To produce smooth shoulder motion, the scapula must glide freely over the posterior thorax. Incongruence between the concave scapula and the convex thoracic wall, which can occur from anatomic predisposition, space-occupying skeletal lesions, fibrotic bursae, muscle imbalance, or a kyphotic posture, can produce painful crepitus and/or bursitis within the scapulothoracic articulation. While some patients are mildly symptomatic, others may complain of severe pain and poor shoulder function even with simple tasks.

The constellation of symptoms surrounding scapulothoracic crepitus or bursitis, commonly known as snapping scapula syndrome, can be classified according to the suspected cause. Excessive anterior angulation of the superomedial scapular angle or abnormal space-occupying lesions within the scapulothoracic space, such as elastofibromas, fibrotic bursae, or other osseous lesions, commonly result in mechanical crepitus. On the other hand, patients with scapular pain without mechanical symptoms are more likely to have symptomatic bursitis as a result of chronic overuse. However, this clear distinction is not commonly seen in clinical practice because mechanical crepitus can lead to symptomatic bursitis, and conversely, symptomatic bursitis can lead to mechanical crepitus. As a result, most patients have symptoms that may resemble both mechanical and nonmechanical origins.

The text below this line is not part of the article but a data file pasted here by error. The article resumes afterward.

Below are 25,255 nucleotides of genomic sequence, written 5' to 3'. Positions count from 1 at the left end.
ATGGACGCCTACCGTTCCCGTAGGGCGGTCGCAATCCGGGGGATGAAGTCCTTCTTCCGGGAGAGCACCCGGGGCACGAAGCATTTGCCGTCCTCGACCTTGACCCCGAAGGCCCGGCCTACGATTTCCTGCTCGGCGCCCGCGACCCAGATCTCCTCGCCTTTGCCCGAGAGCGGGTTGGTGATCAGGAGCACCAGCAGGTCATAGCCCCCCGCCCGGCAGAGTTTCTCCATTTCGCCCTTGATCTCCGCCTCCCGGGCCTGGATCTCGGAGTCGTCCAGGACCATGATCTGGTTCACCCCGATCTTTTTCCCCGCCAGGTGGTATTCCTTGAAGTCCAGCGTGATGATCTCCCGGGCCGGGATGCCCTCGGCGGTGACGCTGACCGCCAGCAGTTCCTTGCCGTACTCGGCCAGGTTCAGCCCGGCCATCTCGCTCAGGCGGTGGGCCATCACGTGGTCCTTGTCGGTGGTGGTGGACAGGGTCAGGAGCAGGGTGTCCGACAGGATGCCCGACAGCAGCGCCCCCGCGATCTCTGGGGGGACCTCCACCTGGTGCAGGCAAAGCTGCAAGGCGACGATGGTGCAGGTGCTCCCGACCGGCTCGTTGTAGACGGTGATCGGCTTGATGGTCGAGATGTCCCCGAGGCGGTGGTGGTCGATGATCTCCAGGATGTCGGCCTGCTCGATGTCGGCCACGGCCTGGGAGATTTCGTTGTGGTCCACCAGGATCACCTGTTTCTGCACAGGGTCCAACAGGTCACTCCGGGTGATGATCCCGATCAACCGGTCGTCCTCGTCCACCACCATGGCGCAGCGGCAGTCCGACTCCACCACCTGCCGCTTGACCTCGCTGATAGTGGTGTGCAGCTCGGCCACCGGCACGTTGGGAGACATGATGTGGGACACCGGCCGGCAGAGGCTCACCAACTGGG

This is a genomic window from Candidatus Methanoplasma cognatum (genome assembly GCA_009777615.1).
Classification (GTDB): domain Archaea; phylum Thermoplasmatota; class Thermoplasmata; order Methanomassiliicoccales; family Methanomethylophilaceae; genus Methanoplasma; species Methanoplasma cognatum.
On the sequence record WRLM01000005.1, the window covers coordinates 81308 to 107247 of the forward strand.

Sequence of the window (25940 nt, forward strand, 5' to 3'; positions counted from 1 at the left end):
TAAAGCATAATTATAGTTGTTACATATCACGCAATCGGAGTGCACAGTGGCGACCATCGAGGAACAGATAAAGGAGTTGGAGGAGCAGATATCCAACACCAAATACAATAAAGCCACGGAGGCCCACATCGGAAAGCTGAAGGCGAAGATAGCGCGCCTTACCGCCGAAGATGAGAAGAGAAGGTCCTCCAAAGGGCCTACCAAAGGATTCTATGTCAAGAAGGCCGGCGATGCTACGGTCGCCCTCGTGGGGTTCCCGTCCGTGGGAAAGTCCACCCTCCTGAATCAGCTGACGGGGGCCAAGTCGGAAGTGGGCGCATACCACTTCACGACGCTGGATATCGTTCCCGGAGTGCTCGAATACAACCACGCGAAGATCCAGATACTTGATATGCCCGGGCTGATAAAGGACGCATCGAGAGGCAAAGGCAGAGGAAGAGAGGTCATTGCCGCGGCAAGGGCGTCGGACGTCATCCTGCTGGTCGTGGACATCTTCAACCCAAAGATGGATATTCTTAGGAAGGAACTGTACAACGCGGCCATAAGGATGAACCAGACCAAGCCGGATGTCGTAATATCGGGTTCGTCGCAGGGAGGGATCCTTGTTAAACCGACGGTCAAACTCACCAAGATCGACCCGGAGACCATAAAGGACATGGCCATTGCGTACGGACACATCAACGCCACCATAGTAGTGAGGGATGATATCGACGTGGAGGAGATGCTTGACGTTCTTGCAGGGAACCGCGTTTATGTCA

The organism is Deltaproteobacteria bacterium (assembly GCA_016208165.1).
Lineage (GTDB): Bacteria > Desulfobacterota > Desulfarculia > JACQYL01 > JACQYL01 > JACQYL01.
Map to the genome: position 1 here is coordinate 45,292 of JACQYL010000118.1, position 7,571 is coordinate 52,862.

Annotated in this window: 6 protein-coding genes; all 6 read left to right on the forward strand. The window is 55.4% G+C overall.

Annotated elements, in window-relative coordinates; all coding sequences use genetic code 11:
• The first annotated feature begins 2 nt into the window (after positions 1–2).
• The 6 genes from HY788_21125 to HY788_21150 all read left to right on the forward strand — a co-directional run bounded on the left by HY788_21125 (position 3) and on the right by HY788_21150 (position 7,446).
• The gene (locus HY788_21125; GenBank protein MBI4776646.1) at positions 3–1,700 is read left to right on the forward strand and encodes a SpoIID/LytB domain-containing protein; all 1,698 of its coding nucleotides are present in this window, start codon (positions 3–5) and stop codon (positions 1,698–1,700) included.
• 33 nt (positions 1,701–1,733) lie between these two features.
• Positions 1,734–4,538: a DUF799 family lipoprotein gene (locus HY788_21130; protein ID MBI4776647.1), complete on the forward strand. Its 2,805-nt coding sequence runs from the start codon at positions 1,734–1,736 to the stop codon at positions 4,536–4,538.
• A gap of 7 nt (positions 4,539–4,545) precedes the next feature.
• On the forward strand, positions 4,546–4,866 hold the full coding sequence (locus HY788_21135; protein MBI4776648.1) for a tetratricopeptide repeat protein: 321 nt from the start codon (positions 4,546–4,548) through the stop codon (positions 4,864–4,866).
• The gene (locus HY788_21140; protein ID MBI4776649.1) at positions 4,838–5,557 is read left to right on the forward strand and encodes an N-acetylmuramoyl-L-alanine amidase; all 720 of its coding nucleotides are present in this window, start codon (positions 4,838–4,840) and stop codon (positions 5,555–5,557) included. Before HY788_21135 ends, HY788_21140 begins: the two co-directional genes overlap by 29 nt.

Regardless of the etiology, current data support initial nonoperative management in patients with symptoms characteristic of scapulothoracic crepitus or bursitis. Surgical management is typically indicated after a trial of nonoperative treatment fails to result in symptomatic improvement. However, the thresh-old for early surgical intervention is lowered when an anatomic lesion capable of producing scapular snapping is identified on imaging studies because these patients are more likely to fail nonoperative treatment.

Scapulothoracic bursectomy with or without partial scapulectomy using an open, mini-open, or all-arthroscopic approach can result in considerable improvements in pain and function. However, several outcomes studies have shown that despite these improvements, many patients still suffer from continued pain and disability as evidenced by suboptimal clinical outcomes scores and marginal patient satisfaction ratings. Therefore, the purpose of this article is to review the current knowledge pertaining to snapping scapula syndrome and to identify areas of further research that may be helpful to improve clinical outcomes and patient satisfaction.

Full Article: Scapulothoracic Bursitis and Snapping Scapula Syndrome